Bayer’s Rapidsystems approach consists of RapidLab systems for laboratory use and Rapidpoint for point of care applications. Pulling it all together, said Ditmar, is Bayer’s RapidLink, a system manager and a data manager. “With RapidLink, customers are able to control their data, their instruments and the entire testing process,” Ditmar said.
Patient care and standardization are directly connected in cases where a doctor or nurse runs a critical care test on a patient and makes clinical decisions at point of care. “They have to have confidence in the consistency of results and standardization adds to that,” he said.
While portability has always seemed a vital element to POC, some hospitals are taking a different approach. Fairview-University Medical Center in Minneapolis has standardized its blood gas analyzers. In addition, the facility decentralized its blood gas testing to better serve the needs of its laboratory and critical care staffs.
Fairview has created satellite laboratories in the critical care areas throughout its two campuses, Lab Manager Chris Senn said. It uses both benchtop ABL 700 and portable ABL 77 and NPT7 analyzers supplied by Radiometer America Inc.
According to Senn, locating larger, more versatile benchtop analyzers close to the point of care has enabled the medical center to maintain quality and cost efficiency while providing faster turnarounds. Patient care benefits from more rapid clinical decisions and closer interaction between clinical and lab staffs.
“Our goal is to get the testing results into the electronic medical record as quickly as possible,” she said. Benchtop analyzers, centrally controlled and maintained, are linked to Fairview’s laboratory and hospital information systems by analyzer management software that supports the decentralized testing.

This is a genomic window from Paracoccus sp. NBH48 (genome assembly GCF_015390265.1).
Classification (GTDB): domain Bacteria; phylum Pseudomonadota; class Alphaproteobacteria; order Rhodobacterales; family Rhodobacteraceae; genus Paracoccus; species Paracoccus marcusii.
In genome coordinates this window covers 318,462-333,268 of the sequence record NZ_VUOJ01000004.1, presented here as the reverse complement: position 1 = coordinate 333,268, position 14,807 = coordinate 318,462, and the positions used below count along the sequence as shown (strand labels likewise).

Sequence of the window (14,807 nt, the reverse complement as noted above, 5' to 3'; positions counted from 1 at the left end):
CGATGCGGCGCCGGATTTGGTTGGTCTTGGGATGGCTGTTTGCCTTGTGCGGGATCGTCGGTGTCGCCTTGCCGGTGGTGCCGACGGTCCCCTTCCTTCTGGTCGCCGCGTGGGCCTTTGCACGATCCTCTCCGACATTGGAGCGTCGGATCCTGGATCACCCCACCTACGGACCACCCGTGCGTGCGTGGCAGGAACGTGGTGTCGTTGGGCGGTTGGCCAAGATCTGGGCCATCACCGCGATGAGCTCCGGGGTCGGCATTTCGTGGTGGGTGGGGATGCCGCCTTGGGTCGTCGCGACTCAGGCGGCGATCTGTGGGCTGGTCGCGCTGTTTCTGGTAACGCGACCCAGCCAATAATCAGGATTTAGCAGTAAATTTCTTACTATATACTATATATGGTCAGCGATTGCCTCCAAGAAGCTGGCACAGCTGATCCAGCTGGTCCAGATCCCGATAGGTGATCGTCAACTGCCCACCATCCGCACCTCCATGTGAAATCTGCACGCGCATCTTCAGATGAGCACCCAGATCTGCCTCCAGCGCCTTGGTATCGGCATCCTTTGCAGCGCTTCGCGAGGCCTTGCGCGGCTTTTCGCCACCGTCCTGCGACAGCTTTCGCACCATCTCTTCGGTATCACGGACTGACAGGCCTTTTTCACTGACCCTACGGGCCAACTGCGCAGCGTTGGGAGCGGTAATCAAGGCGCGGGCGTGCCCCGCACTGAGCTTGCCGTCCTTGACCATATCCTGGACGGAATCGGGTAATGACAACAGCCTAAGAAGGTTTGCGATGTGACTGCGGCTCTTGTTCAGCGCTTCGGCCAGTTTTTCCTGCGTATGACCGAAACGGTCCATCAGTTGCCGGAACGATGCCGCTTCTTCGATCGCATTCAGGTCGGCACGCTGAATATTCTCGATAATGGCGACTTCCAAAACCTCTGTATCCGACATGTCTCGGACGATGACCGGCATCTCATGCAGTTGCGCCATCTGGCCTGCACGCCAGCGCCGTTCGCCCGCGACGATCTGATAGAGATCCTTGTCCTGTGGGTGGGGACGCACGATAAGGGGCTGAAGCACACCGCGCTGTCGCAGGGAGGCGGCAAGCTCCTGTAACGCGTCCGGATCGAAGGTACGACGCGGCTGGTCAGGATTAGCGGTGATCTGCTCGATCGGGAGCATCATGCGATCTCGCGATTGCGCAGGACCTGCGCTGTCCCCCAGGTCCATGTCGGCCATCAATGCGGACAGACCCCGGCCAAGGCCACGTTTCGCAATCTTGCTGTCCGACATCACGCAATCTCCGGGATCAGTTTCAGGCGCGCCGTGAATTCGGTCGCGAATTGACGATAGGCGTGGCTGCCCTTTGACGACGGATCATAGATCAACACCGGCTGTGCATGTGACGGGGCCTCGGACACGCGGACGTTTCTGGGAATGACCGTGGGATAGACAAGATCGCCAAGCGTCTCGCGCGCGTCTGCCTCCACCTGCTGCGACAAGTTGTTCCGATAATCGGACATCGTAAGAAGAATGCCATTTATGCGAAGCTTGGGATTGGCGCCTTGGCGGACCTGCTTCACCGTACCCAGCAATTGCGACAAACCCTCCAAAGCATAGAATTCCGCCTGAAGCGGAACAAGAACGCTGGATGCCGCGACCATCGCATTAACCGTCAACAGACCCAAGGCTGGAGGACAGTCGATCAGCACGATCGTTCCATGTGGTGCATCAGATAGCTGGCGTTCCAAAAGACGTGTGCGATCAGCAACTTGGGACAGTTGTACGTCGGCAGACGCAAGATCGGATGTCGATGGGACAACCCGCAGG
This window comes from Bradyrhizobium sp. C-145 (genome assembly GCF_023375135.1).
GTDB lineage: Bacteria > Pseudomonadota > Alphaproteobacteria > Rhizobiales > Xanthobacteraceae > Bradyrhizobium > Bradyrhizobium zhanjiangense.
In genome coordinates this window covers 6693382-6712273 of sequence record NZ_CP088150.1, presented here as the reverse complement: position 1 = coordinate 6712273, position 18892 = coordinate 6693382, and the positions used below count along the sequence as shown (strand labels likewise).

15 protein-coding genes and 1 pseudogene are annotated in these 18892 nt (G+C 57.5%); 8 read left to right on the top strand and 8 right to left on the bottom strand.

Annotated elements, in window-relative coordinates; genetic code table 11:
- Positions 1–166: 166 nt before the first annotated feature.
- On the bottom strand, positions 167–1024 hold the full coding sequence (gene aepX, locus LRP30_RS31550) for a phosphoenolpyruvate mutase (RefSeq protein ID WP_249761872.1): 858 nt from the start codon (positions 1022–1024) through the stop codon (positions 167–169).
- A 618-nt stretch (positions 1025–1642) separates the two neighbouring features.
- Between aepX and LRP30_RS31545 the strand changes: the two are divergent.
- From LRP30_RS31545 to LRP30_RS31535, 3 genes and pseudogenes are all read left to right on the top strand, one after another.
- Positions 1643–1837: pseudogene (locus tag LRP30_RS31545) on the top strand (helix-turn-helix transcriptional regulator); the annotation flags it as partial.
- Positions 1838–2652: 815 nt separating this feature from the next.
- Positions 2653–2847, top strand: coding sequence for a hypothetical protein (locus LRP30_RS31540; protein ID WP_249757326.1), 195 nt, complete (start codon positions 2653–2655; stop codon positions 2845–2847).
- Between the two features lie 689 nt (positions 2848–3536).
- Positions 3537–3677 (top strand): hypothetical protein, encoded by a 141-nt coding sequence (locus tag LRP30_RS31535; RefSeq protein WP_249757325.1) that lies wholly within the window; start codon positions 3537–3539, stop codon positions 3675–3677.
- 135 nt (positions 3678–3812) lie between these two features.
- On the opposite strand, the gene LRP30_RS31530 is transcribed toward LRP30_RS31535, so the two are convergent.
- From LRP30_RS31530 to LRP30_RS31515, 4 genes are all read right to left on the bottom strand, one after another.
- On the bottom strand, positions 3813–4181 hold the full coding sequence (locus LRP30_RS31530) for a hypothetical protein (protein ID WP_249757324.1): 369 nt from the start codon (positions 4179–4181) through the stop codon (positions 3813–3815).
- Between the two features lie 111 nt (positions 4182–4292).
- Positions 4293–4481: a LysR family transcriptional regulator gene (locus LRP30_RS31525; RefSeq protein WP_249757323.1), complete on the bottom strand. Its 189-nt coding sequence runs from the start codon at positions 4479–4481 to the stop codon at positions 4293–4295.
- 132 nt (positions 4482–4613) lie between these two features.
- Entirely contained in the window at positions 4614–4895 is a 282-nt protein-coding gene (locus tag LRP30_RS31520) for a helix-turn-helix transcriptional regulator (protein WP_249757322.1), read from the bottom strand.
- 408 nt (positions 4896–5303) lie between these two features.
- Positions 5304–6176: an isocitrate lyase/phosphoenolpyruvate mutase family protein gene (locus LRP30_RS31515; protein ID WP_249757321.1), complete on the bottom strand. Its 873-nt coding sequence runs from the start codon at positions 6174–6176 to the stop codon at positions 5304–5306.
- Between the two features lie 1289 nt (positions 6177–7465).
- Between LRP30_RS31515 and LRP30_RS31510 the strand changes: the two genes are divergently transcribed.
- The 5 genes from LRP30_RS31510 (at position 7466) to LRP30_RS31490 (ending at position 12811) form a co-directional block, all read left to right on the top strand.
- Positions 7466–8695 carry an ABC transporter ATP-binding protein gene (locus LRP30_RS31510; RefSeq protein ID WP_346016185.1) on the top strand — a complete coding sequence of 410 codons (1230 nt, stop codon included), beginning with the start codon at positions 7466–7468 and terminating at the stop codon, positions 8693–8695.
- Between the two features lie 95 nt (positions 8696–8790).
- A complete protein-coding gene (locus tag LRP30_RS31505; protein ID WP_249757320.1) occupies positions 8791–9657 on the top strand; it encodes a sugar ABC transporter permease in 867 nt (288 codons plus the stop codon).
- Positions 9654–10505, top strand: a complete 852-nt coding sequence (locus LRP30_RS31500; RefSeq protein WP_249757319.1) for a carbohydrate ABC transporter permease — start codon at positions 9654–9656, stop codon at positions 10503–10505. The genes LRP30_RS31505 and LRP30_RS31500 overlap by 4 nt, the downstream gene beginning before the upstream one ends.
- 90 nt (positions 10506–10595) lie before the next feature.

“Everything goes in cycles,” Senn said. “Once, everybody wanted testing done at the bedside. But now our nurses have too much to do and our physicians don’t want the responsibility for point of care testing; they want us [the lab] to perform the testing in a manner that meets their needs.”
Recent findings by polling firm Bioinformatics Incorporated suggest portability isn’t that important to clinicians, either. Asked to rank various POC features in importance to them, the clinicians placed faster turnaround times, improved patient outcomes and test accuracy at the top of their list. The issue of portability/mobility ranked at the bottom of the five features rated.
Sheila Dunn, Ph.D., president and CEO of the health care consulting firm Quality America, offers a different perspective.
“I don’t think it has anything to do with patient care; it has to do with economics. It really makes a lot of sense to standardize things across a hospital or point of care testing environment,” she said. “The whole standardization concept does have merit. It saves money, and it may cut down a little bit on medical errors because there are less reagents interspersed around and less expired reagents that people could inadvertently use.”
Nicholas Borgert is a freelance writer based in Charlotte, N.C.